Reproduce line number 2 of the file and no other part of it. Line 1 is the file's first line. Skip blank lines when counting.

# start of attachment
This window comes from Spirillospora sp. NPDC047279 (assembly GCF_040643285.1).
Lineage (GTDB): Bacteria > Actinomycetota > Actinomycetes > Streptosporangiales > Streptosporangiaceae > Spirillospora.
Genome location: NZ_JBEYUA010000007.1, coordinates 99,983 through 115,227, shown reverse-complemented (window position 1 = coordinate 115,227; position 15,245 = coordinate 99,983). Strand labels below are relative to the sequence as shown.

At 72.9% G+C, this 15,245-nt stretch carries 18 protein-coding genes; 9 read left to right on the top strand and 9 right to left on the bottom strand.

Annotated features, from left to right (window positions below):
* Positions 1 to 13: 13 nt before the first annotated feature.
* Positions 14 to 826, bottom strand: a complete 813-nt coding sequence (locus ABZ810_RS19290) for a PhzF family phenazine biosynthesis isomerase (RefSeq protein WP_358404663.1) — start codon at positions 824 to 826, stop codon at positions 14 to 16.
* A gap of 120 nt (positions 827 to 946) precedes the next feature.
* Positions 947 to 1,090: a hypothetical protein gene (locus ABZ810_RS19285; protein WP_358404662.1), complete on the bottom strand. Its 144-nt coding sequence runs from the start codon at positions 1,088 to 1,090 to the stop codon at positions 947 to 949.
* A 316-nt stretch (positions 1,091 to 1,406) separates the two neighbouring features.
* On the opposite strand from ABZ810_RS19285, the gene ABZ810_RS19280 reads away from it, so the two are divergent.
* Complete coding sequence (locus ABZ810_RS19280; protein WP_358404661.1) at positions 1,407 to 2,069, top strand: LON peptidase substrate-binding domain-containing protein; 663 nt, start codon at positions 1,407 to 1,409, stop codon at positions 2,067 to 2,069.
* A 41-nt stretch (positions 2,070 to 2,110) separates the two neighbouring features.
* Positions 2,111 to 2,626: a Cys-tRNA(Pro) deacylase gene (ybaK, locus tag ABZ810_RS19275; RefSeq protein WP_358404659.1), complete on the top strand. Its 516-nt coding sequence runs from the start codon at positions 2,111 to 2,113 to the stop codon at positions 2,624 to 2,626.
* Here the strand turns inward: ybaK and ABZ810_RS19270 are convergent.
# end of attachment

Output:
Lineage (GTDB): Bacteria > Actinomycetota > Actinomycetes > Streptosporangiales > Streptosporangiaceae > Spirillospora.